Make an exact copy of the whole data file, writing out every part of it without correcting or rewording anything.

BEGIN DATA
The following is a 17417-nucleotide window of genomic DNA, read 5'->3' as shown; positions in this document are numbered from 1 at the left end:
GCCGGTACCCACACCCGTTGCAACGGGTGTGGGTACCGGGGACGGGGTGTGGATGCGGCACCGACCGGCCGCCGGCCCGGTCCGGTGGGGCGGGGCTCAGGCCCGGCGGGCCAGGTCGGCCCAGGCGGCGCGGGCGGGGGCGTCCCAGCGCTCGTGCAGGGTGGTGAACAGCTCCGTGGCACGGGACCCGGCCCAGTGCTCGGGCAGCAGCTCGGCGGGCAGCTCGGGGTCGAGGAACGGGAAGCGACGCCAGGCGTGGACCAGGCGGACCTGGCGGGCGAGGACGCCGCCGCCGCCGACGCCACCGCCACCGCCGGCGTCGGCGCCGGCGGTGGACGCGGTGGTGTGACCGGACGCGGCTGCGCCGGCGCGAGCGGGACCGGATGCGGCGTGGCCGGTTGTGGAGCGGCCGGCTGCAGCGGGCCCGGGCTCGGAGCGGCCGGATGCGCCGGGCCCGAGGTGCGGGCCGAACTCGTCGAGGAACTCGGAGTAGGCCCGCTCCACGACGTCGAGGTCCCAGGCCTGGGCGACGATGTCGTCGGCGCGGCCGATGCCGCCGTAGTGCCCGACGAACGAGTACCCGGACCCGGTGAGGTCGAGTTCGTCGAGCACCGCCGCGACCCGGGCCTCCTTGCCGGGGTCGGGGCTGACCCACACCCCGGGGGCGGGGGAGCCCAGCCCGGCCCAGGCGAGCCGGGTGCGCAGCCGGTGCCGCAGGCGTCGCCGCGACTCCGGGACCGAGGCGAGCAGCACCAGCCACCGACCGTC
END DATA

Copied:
The following is a 17417-nucleotide window of genomic DNA, read 5'->3' as shown; positions in this document are numbered from 1 at the left end:
GCCGGTACCCACACCCGTTGCAACGGGTGTGGGTACCGGGGACGGGGTGTGGATGCGGCACCGACCGGCCGCCGGCCCGGTCCGGTGGGGCGGGGCTCAGGCCCGGCGGGCCAGGTCGGCCCAGGCGGCGCGGGCGGGGGCGTCCCAGCGCTCGTGCAGGGTGGTGAACAGCTCCGTGGCACGGGACCCGGCCCAGTGCTCGGGCAGCAGCTCGGCGGGCAGCTCGGGGTCGAGGAACGGGAAGCGACGCCAGGCGTGGACCAGGCGGACCTGGCGGGCGAGGACGCCGCCGCCGCCGACGCCACCGCCACCGCCGGCGTCGGCGCCGGCGGTGGACGCGGTGGTGTGACCGGACGCGGCTGCGCCGGCGCGAGCGGGACCGGATGCGGCGTGGCCGGTTGTGGAGCGGCCGGCTGCAGCGGGCCCGGGCTCGGAGCGGCCGGATGCGCCGGGCCCGAGGTGCGGGCCGAACTCGTCGAGGAACTCGGAGTAGGCCCGCTCCACGACGTCGAGGTCCCAGGCCTGGGCGACGATGTCGTCGGCGCGGCCGATGCCGCCGTAGTGCCCGACGAACGAGTACCCGGACCCGGTGAGGTCGAGTTCGTCGAGCACCGCCGCGACCCGGGCCTCCTTGCCGGGGTCGGGGCTGACCCACACCCCGGGGGCGGGGGAGCCCAGCCCGGCCCAGGCGAGCCGGGTGCGCAGCCGGTGCCGCAGGCGTCGCCGCGACTCCGGGACCGAGGCGAGCAGCACCAGCCACCGACCGTC